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TitleNickel isotopes link Siberian Traps aerosol particles to the end-Permian mass extinction
 
AuthorLi, MORCID logo; Grasby, S EORCID logo; Wang, S-L; Zhang, X; Wasylenki, L E; Xu, Y; Sun, M; Beauchamp, B; Hu, D; Shen, Y
SourceNature Communications vol. 12, 2024, 2021 p. 1-7, https://doi.org/10.1038/s41467-021-22066-7 Open Access logo Open Access
Image
Year2021
Alt SeriesNatural Resources Canada, Contribution Series 20210011
PublisherSpringer
Documentserial
Lang.English
Mediapaper; on-line; digital
File formatpdf; html
ProvinceNunavut
AreaAxel Heiberg island; Canada
Lat/Long WENS-120.0000 -75.0000 85.0000 75.0000
SubjectsScience and Technology; geochemistry; nickel; nickel geochemistry; Arctic Canada; Permian
Illustrationslocation maps; graphs; diagrams
ProgramGEM2: Geo-mapping for Energy and Minerals Western Arctic, Pearya Terrane, North Ellesmere
Released2021 04 01
AbstractThe end-Permian mass extinction (EPME) was the most severe extinction event in the past 540 million years, and the Siberian Traps large igneous province (STLIP) is widely hypothesized to have been the primary trigger for the environmental catastrophe. The killing mechanisms depend critically on the nature of volatiles ejected during STLIP eruptions, initiating about 300 kyr before the extinction event, because the atmosphere is the primary interface between magmatism and extinction. Here we report Ni isotopes for Permian-Triassic sedimentary rocks from Arctic Canada. Thed60Ni data range from -1.09% to 0.35%, and exhibit the lightestd60Ni compositions ever reported for sedimentary rocks. Our results provide strong evidence for global dispersion and loading of Ni-rich aerosol particles into the Panthalassic Ocean. Our data demonstrate that environmental degradation had begun well before the extinction event and provide a link between global dispersion of Ni-rich aerosols, ocean chemistry changes, and the EPME.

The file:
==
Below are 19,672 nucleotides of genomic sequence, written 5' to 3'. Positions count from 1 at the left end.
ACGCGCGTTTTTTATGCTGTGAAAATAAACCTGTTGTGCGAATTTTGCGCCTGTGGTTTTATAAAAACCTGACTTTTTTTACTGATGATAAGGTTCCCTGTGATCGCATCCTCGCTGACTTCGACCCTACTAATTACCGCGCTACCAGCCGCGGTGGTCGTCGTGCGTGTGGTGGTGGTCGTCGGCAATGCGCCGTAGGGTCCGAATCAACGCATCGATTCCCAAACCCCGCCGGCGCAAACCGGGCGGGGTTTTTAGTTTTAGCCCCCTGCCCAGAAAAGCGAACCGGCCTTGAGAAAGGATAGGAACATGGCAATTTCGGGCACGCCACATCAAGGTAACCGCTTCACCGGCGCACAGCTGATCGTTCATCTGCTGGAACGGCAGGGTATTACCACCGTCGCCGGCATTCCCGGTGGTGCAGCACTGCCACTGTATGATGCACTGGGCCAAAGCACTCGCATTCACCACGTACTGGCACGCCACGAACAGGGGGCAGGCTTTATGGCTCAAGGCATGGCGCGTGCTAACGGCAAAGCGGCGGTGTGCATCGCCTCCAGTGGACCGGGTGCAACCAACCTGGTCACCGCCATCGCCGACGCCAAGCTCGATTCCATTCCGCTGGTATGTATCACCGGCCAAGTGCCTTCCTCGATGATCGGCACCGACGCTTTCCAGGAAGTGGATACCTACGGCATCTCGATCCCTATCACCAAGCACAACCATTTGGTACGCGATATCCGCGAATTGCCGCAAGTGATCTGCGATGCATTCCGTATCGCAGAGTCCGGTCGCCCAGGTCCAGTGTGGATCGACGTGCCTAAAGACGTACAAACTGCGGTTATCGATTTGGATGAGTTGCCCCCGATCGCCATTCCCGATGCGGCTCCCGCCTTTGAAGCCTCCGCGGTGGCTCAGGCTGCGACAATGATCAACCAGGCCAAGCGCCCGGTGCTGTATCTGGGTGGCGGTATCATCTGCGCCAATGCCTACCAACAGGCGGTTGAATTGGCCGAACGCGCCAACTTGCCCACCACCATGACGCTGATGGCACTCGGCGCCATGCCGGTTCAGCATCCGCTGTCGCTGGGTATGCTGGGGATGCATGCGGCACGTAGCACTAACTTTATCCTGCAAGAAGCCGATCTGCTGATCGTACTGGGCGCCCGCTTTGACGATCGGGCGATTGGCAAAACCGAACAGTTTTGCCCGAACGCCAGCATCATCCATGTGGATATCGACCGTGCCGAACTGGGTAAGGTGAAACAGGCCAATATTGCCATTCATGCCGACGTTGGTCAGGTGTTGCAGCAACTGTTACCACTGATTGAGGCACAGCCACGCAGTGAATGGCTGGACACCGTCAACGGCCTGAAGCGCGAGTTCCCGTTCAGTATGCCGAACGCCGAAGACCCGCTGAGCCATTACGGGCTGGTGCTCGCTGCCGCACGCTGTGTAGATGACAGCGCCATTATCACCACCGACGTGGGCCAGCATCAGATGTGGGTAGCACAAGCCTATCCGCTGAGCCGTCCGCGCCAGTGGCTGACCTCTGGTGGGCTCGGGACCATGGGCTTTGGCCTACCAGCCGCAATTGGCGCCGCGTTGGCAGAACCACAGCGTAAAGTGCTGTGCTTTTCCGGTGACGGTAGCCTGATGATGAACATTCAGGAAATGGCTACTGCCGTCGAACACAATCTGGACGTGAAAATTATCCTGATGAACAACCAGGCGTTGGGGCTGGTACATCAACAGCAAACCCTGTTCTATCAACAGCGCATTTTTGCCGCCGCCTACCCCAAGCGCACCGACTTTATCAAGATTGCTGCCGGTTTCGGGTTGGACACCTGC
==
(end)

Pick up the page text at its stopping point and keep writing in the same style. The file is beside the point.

Summary(Plain Language Summary, not published)
This work uses novel stable isotopes of nickle to trace the origin of high nickle values in sediments of the Canadian Arctic and are able to demonstrate that they relate to a massive volcanic eruption that had significant deliterious impact on the global environment.
GEOSCAN ID328226

 
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